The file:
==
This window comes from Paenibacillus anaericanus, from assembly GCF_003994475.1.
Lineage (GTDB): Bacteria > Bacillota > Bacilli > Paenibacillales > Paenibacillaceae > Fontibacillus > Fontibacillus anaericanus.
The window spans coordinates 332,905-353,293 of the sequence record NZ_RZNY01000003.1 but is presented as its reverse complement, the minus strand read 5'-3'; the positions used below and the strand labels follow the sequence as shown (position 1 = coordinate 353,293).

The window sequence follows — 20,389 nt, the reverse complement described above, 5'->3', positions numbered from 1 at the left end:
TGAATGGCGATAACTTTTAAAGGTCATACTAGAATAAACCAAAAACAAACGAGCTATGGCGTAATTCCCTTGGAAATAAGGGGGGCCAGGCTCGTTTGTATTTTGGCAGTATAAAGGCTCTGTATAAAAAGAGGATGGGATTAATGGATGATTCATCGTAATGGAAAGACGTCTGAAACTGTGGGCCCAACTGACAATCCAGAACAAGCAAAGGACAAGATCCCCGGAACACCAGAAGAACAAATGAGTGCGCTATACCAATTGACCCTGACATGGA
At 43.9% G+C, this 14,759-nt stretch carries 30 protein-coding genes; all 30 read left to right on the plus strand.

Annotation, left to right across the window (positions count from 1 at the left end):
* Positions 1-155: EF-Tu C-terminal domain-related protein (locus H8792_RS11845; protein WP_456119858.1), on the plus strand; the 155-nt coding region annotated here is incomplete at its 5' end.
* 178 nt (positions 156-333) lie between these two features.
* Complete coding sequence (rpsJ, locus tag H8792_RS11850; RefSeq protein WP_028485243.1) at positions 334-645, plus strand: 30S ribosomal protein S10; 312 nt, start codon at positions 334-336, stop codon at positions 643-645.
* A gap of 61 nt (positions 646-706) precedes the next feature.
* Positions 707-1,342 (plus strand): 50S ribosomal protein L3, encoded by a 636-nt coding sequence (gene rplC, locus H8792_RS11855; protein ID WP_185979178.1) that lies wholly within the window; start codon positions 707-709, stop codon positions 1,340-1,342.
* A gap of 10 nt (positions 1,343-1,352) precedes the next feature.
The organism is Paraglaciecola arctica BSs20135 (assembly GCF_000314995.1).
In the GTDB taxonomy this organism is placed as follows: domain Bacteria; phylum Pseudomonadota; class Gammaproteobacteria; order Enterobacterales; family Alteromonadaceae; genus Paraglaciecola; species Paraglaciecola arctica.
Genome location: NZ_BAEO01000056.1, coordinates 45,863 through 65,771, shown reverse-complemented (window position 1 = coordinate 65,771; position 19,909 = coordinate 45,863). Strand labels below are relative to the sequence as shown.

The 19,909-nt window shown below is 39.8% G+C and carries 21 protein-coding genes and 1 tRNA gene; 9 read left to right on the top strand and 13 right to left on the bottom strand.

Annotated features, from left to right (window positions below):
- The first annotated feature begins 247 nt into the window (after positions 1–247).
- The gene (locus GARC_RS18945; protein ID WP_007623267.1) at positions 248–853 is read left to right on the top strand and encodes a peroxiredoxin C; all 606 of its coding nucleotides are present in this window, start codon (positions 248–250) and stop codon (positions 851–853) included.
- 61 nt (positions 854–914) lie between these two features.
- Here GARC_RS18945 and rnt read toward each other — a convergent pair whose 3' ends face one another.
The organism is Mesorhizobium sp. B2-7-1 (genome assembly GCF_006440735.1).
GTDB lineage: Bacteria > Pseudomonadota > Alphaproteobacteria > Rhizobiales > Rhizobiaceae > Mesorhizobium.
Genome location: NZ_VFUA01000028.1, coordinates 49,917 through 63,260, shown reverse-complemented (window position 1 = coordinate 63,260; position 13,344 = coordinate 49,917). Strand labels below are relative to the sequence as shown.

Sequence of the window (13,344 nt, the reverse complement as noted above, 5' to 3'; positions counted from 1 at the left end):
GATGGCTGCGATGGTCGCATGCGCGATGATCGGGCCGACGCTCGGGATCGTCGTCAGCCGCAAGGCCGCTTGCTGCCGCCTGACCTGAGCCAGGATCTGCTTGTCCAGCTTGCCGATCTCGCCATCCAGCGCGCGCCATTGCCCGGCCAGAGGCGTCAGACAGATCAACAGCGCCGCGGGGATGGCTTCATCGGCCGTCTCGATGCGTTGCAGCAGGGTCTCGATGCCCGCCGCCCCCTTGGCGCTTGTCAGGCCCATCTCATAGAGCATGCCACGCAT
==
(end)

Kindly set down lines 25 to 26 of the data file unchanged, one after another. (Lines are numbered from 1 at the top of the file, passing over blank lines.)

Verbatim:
Genome location: NZ_VFUA01000028.1, coordinates 49,917 through 63,260, shown reverse-complemented (window position 1 = coordinate 63,260; position 13,344 = coordinate 49,917). Strand labels below are relative to the sequence as shown.

Sequence of the window (13,344 nt, the reverse complement as noted above, 5' to 3'; positions counted from 1 at the left end):